Despite a surge of more than 300 in the total number of sites run by the Top 50 in last year’s report, the independent sector’s appetite for growth showed no sign of slackening with an even greater increase over the most recent 12 months.
After reaching 1,762 last year, the total rose by 361 and between them the Top 50 Indies account for 2,123 sites or just under 25% of the forecourts in the entire UK market. Most of the increase is down to the sale of 185 sites by Shell, and Esso completing the sell-off of its estate with the disposal of 201 sites.
But with no more major sell-offs expected, it looks like any increase next year will be far more modest.
However, while the sell-offs swelled the numbers for some Top 50 members, and particularly the top four, it was bad news for a few who had operated Shell sites and saw them pass onto new owners.
This was a factor in several cases where members ended the year with fewer sites.
MRH again held onto its number one spot, with the acquisition of 78 sites from Esso helping to increase its estate from 385 to 452.
However, while MRH is still well ahead of its nearest rivals, MFG and Euro Garages did narrow the gap slightly, with MFG acquiring 91 Shell sites, and Euro Garages adding 104 Esso and 68 Shell sites, to end on totals of 372 and 361 respectively.
Such growth has helped to attract the attention of investors and all of the top three have received backing from private equity firms in the past year. MFG, which was owned by Patron Capital, was bought in June by Clayton, Dubilier & Rice (CD&R) in a deal valued at £500m. Next TDR Capital, in October, took a minority stake in Euro Garages that valued the overall business at £1.3bn. And in January this year US firm Lone Star bought MRH for an undisclosed sum.
Rontec, the other Top 50 member with more than 100 sites, had a much quieter year by comparison. It formally merged with Snax 24, although they had already been treated as a single entity for the Top 50, and while it bought 19 Esso sites it also sold 15 sites to Asda. It ended the year one down on last year’s total, with 209, and consequently slipped one place to fourth in the ranking.
In fifth place, Applegreen continued its growth with 12 additional sites. Unlike its bigger rivals it has tended to acquire single sites or small groups, and following the flotation of its parent company in the summer it has additional funding to fuel further growth.
Outside the top four the most eye-catching deal was the acquisition of 11th-ranked Brobot by its near neighbour in Leicester, 10th-ranked HKS. Brobot’s 23 sites, together with the purchase of seven service stations from the Shell sell-off, more than doubled the group’s number of sites to 61. This moved HKS up four places to sixth, and more growth is promised. As if this wasn’t enough activity, HKS also became the first dealer for the new fuel brand in the UK market, Essar.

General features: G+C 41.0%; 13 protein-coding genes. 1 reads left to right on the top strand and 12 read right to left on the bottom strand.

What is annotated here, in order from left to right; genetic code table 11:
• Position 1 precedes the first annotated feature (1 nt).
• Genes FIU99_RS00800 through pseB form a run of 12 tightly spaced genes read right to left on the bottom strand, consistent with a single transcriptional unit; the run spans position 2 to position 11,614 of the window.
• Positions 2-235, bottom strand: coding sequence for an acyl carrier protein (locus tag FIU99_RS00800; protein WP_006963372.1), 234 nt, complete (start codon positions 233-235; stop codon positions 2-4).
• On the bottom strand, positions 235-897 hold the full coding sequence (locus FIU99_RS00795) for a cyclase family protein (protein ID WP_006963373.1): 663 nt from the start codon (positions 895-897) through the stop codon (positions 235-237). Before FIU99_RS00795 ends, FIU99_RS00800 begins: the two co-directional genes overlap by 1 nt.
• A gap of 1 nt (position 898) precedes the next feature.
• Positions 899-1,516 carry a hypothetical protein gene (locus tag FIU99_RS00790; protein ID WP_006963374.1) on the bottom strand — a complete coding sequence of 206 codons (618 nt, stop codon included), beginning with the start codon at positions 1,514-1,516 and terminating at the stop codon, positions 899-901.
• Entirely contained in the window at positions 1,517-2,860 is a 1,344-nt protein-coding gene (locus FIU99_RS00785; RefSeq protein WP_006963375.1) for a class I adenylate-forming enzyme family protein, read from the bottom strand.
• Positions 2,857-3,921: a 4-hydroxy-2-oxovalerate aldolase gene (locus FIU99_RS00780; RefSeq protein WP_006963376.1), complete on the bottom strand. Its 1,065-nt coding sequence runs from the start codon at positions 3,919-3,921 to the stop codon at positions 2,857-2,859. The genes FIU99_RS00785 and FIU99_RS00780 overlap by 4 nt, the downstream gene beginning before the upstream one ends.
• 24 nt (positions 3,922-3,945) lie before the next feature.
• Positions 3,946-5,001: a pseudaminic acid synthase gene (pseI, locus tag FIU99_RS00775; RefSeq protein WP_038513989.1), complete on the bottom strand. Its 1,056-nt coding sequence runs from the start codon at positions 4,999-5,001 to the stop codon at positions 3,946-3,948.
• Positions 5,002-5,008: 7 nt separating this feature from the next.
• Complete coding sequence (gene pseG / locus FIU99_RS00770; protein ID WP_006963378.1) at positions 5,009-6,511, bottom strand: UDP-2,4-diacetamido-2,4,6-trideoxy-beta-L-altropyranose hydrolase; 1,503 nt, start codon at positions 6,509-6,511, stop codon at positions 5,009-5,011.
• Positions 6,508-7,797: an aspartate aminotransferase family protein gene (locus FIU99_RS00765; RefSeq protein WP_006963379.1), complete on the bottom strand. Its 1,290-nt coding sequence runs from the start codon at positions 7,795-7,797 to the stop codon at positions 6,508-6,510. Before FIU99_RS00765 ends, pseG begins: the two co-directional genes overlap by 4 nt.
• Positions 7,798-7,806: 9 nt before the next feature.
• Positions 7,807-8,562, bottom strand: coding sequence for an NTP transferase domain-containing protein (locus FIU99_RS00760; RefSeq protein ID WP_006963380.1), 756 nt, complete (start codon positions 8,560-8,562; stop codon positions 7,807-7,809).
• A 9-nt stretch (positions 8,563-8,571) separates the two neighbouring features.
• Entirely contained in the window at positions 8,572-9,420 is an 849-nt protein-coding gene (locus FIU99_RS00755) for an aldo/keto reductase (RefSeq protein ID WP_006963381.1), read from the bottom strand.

Highland Fuels was another big climber, taking over Thames Petroleum, which was previously ranked 17th, and climbing to ninth place. Another company that benefited from the Shell sell-off was Golden Cross Group. It bought six sites from Shell and climbed 12 places from 27 to 15 in the rankings.
There were four new entries into the Top 50, the highest number in recent years, with the acquisitive Welsh group, High Noon Stores, which has 10 forecourts, the highest ranked at 32. The next highest-ranked new entry was motorway services group Westmorland. The group won the Forecourt Trader of the Year award in October, for its Gloucester Services on the M5, and also acquired Cairn Lodge Services in Scotland.
Other new entries were Nowell Forecourts and AUK, although the latter has featured in the Top 50 in previous years. Overall there were 26 climbers compared with just 13 moving down, and that is a big change to last year.
In the 2015 listing there were just 11 climbers and 33 moving down and even companies who had added two or three sites were at best standing still. This year, outside the top 10, most companies who held site numbers steady have not dropped down, while anyone adding to their site numbers has gone up several places. The amount of movement in the rankings demonstrates how dynamic the sector is, and while some Top 50 members are buying new sites, others are achieving growth in their businesses by investing in their existing premises.
Looking at the top independents’ plans for 2016, their willingness to invest in existing forecourts, bring others out of retirement or develop new-to-industry sites, demonstrates the level of optimism within the Top 50 Indies about their prospects for the future.
(Report available via https://shop.william-reed.com)